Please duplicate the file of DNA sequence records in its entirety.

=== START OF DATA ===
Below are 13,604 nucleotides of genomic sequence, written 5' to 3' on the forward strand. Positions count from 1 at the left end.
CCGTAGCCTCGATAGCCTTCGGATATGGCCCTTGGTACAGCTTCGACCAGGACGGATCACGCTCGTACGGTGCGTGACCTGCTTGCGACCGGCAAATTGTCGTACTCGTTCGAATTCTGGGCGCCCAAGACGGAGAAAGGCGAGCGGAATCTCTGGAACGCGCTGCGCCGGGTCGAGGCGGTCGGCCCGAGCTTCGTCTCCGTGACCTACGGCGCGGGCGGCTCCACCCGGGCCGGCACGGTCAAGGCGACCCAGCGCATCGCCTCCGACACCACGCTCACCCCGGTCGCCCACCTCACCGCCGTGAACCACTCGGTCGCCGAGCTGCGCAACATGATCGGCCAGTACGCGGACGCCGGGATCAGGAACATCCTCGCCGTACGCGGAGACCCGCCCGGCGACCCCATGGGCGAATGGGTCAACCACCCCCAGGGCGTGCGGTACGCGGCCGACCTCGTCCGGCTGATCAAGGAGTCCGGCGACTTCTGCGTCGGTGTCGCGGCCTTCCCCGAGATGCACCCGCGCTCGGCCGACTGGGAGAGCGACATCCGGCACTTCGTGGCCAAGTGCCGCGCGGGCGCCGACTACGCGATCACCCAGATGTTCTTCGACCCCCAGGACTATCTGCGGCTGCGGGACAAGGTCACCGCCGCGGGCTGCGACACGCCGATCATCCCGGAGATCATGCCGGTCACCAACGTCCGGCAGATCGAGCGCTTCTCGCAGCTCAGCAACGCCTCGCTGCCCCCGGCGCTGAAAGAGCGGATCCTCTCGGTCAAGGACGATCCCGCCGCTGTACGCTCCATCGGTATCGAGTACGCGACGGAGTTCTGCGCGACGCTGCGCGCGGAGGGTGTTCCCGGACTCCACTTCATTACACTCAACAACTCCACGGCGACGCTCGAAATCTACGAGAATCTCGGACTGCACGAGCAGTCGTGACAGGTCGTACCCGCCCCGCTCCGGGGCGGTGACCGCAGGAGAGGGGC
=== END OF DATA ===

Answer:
Below are 13,604 nucleotides of genomic sequence, written 5' to 3' on the forward strand. Positions count from 1 at the left end.
CCGTAGCCTCGATAGCCTTCGGATATGGCCCTTGGTACAGCTTCGACCAGGACGGATCACGCTCGTACGGTGCGTGACCTGCTTGCGACCGGCAAATTGTCGTACTCGTTCGAATTCTGGGCGCCCAAGACGGAGAAAGGCGAGCGGAATCTCTGGAACGCGCTGCGCCGGGTCGAGGCGGTCGGCCCGAGCTTCGTCTCCGTGACCTACGGCGCGGGCGGCTCCACCCGGGCCGGCACGGTCAAGGCGACCCAGCGCATCGCCTCCGACACCACGCTCACCCCGGTCGCCCACCTCACCGCCGTGAACCACTCGGTCGCCGAGCTGCGCAACATGATCGGCCAGTACGCGGACGCCGGGATCAGGAACATCCTCGCCGTACGCGGAGACCCGCCCGGCGACCCCATGGGCGAATGGGTCAACCACCCCCAGGGCGTGCGGTACGCGGCCGACCTCGTCCGGCTGATCAAGGAGTCCGGCGACTTCTGCGTCGGTGTCGCGGCCTTCCCCGAGATGCACCCGCGCTCGGCCGACTGGGAGAGCGACATCCGGCACTTCGTGGCCAAGTGCCGCGCGGGCGCCGACTACGCGATCACCCAGATGTTCTTCGACCCCCAGGACTATCTGCGGCTGCGGGACAAGGTCACCGCCGCGGGCTGCGACACGCCGATCATCCCGGAGATCATGCCGGTCACCAACGTCCGGCAGATCGAGCGCTTCTCGCAGCTCAGCAACGCCTCGCTGCCCCCGGCGCTGAAAGAGCGGATCCTCTCGGTCAAGGACGATCCCGCCGCTGTACGCTCCATCGGTATCGAGTACGCGACGGAGTTCTGCGCGACGCTGCGCGCGGAGGGTGTTCCCGGACTCCACTTCATTACACTCAACAACTCCACGGCGACGCTCGAAATCTACGAGAATCTCGGACTGCACGAGCAGTCGTGACAGGTCGTACCCGCCCCGCTCCGGGGCGGTGACCGCAGGAGAGGGGC